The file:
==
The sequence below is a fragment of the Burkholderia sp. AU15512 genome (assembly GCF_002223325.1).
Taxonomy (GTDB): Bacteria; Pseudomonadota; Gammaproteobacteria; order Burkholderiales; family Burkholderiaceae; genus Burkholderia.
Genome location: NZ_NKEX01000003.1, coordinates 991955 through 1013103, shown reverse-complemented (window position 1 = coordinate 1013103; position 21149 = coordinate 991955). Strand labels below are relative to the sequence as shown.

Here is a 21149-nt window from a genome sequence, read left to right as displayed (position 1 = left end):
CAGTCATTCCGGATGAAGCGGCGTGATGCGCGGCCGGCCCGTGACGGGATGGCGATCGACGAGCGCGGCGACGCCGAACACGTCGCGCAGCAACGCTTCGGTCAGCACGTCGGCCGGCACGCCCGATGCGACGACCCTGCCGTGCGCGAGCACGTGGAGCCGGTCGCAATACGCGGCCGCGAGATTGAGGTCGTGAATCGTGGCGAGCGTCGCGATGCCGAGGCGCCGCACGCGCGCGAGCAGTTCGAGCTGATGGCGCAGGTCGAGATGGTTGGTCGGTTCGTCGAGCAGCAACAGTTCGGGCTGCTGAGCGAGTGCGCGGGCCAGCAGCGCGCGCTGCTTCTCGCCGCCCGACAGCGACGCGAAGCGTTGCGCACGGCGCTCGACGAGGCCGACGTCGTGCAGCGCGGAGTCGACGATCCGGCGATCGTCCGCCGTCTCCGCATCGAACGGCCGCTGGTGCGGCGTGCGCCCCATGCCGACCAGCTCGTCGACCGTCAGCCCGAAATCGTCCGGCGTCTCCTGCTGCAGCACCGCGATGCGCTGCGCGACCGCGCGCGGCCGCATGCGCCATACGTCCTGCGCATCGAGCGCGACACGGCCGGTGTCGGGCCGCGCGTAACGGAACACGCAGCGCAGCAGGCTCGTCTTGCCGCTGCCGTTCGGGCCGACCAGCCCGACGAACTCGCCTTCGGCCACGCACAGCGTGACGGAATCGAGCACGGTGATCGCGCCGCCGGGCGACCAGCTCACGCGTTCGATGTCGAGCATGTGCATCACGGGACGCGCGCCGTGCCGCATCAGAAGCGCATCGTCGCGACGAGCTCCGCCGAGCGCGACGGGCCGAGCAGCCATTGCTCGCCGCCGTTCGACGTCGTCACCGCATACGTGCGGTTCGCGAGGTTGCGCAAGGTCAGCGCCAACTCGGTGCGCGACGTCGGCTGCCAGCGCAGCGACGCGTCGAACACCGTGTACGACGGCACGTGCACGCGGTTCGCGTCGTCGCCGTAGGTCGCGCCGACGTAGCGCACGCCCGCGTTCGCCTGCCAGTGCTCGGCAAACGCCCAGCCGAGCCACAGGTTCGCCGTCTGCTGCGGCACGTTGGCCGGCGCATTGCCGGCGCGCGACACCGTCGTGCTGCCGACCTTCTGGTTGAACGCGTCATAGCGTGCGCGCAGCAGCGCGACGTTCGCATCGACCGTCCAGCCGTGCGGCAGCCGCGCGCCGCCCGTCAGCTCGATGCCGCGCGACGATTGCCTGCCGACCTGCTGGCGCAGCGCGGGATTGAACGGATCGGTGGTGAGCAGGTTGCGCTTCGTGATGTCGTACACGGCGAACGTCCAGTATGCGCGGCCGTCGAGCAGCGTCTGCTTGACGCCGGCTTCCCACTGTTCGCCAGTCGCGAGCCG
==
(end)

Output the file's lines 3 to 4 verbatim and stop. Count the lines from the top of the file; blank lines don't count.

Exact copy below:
Genome location: NZ_NKEX01000003.1, coordinates 991955 through 1013103, shown reverse-complemented (window position 1 = coordinate 1013103; position 21149 = coordinate 991955). Strand labels below are relative to the sequence as shown.

Here is a 21149-nt window from a genome sequence, read left to right as displayed (position 1 = left end):